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Many people have experienced lost luggage. If you’re unlucky, you may have even endured a nightmare trip to a hospital while outside the UK. While it may be unlikely, the potential cost could be substantial.
Travel insurance can cover you for a wide range of events, so it’s worth considering when you book your next trip. And there’s a benefit to buying as soon as you book because it can cover you for cancellation or illness before you’re due to travel
If you travel twice or more in a year, an annual policy can often be cheaper. Whether you buy single trip or multi-trip travel insurance, it could potentially stop an unlucky event becoming very costly.
Since the outbreak of coronavirus, most policies won’t cover cancellations caused by the pandemic. Some won’t even cover your medical costs if you get the virus while outside the UK, so be sure to check the exclusions carefully before buying.
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Most people in the UK are covered by the National Health Service (NHS). But if you’d prefer private treatment or don’t want to wait to be treated through the NHS, you can choose to get private medical insurance.
Before taking out a private health policy, it’s important to look into exactly what you will and won’t be covered for. You should also check the exclusions to make sure you’ve got the cover you need. For example, some health insurance may not cover people with pre-existing medical conditions.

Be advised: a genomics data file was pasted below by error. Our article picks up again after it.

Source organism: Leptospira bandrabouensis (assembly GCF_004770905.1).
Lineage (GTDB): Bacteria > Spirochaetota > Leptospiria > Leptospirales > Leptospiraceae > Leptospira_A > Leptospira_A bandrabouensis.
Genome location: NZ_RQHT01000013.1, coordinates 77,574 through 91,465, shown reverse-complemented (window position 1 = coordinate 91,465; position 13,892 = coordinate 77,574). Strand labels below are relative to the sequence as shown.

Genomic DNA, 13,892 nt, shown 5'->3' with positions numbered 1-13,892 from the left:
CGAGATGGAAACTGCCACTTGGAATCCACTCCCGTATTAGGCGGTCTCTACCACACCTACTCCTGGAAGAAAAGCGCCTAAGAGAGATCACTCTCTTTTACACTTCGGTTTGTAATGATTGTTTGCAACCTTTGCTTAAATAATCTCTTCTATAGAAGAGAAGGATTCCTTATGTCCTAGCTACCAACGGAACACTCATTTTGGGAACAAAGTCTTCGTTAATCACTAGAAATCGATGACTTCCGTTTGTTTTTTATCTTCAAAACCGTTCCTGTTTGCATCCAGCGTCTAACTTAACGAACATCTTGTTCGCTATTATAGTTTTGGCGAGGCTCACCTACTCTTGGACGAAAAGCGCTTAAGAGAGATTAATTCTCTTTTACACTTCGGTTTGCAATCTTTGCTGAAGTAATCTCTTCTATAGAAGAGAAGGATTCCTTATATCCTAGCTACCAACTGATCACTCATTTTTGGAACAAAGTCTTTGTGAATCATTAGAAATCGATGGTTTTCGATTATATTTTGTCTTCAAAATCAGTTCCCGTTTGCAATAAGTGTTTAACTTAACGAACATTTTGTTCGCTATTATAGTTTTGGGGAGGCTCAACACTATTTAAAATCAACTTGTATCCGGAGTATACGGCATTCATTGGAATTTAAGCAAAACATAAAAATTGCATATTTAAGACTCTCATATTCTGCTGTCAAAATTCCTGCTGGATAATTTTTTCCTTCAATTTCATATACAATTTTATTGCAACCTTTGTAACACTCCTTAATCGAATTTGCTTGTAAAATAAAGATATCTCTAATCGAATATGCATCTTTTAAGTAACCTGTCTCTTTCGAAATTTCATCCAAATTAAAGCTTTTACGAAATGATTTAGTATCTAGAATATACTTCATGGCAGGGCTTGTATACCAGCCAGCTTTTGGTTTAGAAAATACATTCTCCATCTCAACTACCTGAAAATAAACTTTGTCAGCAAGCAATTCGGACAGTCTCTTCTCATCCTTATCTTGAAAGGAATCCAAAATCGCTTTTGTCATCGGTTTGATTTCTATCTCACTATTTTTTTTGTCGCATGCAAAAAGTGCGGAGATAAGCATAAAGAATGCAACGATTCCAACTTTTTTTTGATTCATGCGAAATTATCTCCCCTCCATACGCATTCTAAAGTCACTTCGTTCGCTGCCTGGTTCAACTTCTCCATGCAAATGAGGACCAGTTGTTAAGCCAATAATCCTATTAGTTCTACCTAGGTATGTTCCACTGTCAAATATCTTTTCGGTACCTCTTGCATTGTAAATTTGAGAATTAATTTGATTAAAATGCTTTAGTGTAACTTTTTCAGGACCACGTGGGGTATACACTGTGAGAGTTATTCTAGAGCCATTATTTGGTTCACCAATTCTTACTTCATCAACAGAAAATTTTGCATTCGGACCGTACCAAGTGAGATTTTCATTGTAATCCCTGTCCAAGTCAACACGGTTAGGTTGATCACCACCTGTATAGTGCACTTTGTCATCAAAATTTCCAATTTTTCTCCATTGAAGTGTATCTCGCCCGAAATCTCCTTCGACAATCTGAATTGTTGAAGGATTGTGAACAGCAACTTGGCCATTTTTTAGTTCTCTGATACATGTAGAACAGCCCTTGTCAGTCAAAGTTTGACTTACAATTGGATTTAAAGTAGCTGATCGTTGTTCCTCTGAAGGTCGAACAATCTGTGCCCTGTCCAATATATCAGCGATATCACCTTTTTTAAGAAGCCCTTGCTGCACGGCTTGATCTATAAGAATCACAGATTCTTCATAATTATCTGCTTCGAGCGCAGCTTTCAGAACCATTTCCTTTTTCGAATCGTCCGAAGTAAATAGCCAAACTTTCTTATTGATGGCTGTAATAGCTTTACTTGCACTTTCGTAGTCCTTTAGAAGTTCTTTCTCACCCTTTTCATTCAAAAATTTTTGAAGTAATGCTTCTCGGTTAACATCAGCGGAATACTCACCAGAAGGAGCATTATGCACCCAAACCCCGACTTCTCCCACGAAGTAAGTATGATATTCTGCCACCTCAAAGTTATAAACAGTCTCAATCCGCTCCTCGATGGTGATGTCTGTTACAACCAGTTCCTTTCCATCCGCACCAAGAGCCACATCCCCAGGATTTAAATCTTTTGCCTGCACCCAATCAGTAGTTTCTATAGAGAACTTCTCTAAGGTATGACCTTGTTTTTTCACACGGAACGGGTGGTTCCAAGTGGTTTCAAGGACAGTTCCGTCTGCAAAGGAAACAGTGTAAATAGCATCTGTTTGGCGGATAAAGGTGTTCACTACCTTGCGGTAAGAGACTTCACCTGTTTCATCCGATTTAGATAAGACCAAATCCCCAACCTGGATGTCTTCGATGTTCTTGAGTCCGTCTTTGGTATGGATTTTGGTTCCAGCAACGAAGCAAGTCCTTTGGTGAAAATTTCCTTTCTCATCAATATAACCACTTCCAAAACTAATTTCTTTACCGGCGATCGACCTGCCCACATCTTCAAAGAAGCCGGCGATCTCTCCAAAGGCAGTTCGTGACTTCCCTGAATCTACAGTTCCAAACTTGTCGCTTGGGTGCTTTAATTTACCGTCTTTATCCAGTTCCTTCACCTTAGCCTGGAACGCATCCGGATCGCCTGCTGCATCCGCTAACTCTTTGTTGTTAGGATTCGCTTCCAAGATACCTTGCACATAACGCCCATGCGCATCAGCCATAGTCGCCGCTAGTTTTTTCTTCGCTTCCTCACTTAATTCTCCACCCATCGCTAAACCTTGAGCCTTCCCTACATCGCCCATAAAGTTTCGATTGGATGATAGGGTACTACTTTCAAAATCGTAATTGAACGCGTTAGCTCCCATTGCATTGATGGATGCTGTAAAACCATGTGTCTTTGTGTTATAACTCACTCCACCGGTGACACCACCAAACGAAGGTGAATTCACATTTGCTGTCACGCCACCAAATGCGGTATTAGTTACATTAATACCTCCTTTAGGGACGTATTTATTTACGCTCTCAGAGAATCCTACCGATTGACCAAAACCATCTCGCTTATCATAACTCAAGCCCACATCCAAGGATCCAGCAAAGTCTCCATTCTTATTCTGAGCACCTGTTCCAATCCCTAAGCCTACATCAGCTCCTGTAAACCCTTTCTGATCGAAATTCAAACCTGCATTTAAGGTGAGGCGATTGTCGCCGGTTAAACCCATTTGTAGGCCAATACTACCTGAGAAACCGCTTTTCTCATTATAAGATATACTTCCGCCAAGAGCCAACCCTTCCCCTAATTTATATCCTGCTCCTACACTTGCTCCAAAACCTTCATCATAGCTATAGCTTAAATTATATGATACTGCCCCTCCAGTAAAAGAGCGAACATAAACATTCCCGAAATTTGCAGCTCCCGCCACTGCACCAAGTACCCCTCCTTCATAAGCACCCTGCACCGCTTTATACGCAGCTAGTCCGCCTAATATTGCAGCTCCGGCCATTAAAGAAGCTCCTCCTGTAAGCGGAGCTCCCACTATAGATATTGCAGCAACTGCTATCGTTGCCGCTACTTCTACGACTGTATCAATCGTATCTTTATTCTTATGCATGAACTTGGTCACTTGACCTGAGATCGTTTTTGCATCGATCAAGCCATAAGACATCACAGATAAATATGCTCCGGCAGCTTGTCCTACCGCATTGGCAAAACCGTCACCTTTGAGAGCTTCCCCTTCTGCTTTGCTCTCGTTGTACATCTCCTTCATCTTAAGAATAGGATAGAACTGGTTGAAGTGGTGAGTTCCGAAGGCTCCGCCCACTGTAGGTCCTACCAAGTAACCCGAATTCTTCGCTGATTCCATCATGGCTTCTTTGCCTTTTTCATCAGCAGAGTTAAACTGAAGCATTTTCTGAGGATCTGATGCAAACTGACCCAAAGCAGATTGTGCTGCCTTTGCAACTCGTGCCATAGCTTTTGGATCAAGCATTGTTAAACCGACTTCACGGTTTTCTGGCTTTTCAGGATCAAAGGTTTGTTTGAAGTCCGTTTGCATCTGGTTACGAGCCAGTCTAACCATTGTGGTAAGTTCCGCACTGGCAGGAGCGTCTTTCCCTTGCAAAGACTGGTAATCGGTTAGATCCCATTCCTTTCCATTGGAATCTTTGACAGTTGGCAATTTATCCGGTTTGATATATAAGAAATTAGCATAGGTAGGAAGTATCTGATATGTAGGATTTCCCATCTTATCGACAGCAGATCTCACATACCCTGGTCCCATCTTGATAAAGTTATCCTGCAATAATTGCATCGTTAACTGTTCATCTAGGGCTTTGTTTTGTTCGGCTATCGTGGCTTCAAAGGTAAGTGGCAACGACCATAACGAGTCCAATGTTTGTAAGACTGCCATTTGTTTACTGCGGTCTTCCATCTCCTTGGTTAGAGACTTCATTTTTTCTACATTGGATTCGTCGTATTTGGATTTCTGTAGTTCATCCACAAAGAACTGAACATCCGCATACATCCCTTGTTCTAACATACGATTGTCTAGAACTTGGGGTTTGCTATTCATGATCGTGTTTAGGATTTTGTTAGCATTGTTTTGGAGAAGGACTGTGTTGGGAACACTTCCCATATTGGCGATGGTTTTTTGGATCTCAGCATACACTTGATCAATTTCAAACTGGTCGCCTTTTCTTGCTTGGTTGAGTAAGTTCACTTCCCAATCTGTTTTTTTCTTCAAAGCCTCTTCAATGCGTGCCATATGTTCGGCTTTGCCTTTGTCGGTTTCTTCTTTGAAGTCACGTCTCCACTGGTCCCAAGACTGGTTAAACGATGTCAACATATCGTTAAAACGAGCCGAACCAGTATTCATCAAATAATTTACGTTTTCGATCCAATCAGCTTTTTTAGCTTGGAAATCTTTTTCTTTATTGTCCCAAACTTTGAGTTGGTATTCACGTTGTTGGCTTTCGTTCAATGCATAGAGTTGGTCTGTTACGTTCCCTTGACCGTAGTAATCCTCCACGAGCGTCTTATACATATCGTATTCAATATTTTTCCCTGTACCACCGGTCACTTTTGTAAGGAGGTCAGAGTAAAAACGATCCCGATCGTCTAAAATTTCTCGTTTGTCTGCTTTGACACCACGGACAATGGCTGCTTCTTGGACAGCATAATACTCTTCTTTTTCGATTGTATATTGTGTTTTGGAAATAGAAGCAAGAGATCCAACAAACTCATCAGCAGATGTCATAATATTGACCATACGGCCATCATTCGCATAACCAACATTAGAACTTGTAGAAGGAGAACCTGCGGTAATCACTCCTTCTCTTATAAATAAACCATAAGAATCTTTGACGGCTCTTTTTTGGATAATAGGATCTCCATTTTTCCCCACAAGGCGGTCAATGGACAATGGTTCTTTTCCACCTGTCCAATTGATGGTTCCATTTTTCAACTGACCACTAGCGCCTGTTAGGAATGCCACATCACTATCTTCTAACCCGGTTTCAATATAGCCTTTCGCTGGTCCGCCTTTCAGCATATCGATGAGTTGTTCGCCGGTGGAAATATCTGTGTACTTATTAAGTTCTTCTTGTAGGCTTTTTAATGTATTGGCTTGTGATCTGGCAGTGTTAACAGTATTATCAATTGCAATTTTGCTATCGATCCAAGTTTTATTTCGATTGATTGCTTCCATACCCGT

Some employers offer health insurance as part of their benefits package. We don’t offer this type of policy but Money Advice Service can help you decide if you need private medical insurance.
Combining different types of cover into one policy can be a good way to save money – plus it means you’ve fewer payments and documents to keep track of.
You may be familiar with multi-car insurance policies. HSBC Select and Cover combines multiple types of cover in one policy. It lets you pick and choose 3 or more of these 7 different types of cover:
Mobile phone insurance
Worldwide travel insurance
Motor breakdown insurance
Home emergency insurance
Starter life insurance
Excess protection insurance
It covers your partner and any children living with you who are under 18 – or under 23 if they’re in full-time education and living at home during the holidays. So, if you’ve a large family with lots of phones and gadgets, it could make a lot of sense.
Select and Cover is available to existing HSBC customers who are registered for online banking.
Explore more: Select and Cover
Similar to travel insurance, pet insurance is optional. Yet the average cost of a claim is now around £800.1 If something happens to your beloved, pet insurance can help you to cover your costs. And it can help them to get the care they need.
If your pet is relatively young and healthy, you might not think pet insurance is worth it. In which case, you could instead choose to put money into a savings account to cover any possible costs.
If you take this approach, you’ll need to consider:
how much you can realistically put aside
if you can be disciplined and not dip into that pot of money for anything else
what you’d do if you need to pay a vet’s bill before you’ve saved up enough to cover it
Also, bear in mind that if you take out a policy later in your pet’s life after it’s started showing signs of an injury or illness, you wouldn’t be able to claim for that condition.
We don’t offer pet insurance at HSBC but M&S Bank, a member of the HSBC Group, does. Visit M&S Bank